Based off my research on Paragon Sport’s three competitors and John’s needs, I created a user flow to start creating the website.
User Testing and Iterations
I tested the prototype with three different users and made two iterations. I got very interesting perspectives from my users and one of them never buys anything online (except for flights and hotels) so the e-commerce flow has very foreign to him. He didn’t understand why you would only be prompted to log in after you hit checkout instead of when you first enter the site. This is where I had to use my profession judgement. Having someone with fresh perspectives is refreshing as they can shed light on details you felt were routine but it should be taken with a pinch of salt. I ended up not making an iteration based on his advice as I could justify the business means of having the login after (Users are more likely to log in when they know for sure they are getting something).
An example of my iterations is my home page. Initially, I had my logo above my navigation bar. As I was focusing heavily on the marketing/ad space for additional revenue when pitching it to the client, a user pointed out that wasted white space is a more marketing space lost.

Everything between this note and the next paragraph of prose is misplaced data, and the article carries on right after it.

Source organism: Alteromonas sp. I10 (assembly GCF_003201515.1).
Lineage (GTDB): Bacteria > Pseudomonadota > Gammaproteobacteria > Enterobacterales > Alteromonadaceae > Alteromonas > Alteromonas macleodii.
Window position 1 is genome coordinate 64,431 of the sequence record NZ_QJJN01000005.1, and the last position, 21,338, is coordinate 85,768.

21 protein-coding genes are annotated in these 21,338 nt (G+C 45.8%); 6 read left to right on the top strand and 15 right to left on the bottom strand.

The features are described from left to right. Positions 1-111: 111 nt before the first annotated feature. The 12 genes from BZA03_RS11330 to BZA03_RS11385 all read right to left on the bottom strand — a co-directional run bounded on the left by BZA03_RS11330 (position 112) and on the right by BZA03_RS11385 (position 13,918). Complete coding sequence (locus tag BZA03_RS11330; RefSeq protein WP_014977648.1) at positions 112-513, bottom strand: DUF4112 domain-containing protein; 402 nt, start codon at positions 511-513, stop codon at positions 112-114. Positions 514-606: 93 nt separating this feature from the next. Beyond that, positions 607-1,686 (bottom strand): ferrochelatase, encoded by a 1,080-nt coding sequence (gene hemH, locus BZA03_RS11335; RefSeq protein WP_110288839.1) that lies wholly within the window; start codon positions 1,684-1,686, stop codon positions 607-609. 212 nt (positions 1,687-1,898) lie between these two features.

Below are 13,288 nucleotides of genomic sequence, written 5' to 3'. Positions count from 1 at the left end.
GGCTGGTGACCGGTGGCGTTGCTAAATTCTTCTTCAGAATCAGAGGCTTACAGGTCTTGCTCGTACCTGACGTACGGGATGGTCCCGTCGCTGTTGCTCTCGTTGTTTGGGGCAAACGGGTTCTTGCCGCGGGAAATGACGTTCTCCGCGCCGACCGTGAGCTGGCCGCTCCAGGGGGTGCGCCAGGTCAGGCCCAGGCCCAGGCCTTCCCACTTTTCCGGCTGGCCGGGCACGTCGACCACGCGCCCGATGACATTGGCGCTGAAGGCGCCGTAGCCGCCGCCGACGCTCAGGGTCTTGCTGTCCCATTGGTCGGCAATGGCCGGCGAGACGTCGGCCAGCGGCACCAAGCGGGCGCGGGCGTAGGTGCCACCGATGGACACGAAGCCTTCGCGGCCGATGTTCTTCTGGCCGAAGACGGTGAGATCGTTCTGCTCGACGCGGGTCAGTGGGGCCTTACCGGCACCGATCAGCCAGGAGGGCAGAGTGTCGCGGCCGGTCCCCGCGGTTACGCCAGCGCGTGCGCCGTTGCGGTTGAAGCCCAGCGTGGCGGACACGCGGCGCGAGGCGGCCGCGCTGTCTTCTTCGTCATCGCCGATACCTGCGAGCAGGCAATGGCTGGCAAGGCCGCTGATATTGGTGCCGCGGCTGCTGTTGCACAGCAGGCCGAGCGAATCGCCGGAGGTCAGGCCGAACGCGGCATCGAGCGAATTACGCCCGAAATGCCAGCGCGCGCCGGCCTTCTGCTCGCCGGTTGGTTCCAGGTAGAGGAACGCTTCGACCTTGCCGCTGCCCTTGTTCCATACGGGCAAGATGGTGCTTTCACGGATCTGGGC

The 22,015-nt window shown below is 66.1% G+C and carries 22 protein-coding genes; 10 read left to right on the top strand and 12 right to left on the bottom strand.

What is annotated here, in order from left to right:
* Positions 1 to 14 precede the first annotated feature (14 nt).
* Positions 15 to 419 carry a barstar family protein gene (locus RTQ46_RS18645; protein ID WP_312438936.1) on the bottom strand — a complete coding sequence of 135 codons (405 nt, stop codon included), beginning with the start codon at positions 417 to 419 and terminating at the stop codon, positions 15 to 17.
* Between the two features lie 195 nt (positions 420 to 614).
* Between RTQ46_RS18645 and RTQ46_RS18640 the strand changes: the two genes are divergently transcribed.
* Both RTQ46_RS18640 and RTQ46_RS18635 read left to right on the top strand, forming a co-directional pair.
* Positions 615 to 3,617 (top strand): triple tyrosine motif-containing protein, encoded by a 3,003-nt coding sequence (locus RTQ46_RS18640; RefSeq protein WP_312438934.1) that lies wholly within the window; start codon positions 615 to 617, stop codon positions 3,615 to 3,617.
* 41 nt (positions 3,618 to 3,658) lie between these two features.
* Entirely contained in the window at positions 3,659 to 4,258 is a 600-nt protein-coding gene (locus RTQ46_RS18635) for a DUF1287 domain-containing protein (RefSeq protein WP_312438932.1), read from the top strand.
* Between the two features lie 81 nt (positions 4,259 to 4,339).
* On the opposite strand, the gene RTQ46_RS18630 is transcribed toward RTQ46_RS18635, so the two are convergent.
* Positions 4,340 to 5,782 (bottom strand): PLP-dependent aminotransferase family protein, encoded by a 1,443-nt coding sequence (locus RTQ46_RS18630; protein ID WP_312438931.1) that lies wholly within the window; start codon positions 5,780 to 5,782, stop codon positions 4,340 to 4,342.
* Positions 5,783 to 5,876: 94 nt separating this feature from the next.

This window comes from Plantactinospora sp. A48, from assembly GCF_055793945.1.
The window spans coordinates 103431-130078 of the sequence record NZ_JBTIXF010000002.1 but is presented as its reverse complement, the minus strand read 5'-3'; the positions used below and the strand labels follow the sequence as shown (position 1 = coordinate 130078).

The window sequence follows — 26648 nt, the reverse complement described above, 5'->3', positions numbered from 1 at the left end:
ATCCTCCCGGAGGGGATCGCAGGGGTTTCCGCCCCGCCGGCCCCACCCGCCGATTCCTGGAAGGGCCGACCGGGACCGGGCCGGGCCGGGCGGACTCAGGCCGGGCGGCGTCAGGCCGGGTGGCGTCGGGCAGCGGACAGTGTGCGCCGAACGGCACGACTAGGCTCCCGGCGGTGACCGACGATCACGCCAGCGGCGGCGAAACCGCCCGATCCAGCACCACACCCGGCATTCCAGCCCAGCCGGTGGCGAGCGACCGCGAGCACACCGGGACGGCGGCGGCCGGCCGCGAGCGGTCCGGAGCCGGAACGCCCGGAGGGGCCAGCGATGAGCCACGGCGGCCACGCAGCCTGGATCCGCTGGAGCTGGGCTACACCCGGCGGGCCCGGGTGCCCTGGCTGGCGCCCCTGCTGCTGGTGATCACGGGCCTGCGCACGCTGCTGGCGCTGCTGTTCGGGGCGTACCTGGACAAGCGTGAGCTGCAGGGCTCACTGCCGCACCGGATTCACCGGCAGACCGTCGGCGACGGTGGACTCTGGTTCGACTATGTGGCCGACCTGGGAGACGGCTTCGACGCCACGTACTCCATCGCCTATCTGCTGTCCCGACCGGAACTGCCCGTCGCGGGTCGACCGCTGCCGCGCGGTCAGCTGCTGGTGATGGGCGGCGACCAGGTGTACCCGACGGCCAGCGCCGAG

He also noted that the design did not draw his eye to the navigation bar but to Account (John Doe), Contact Us and Shopping bag as the icons are significantly bigger than the text. I took his valuable feedback and incorporated it into my design.
I would user test the prototype with the stakeholders involved in the day to day operations of the website (IT, Marketing, Customer Service) to see if it truly suits the needs of the customers and if it is manageable for Paragon Sports to run it themselves after I hand the project off.
After that, I would start high fidelity wireframing as the website would be heavily dependent on imagery to create the emotion that will keep customers coming back for more.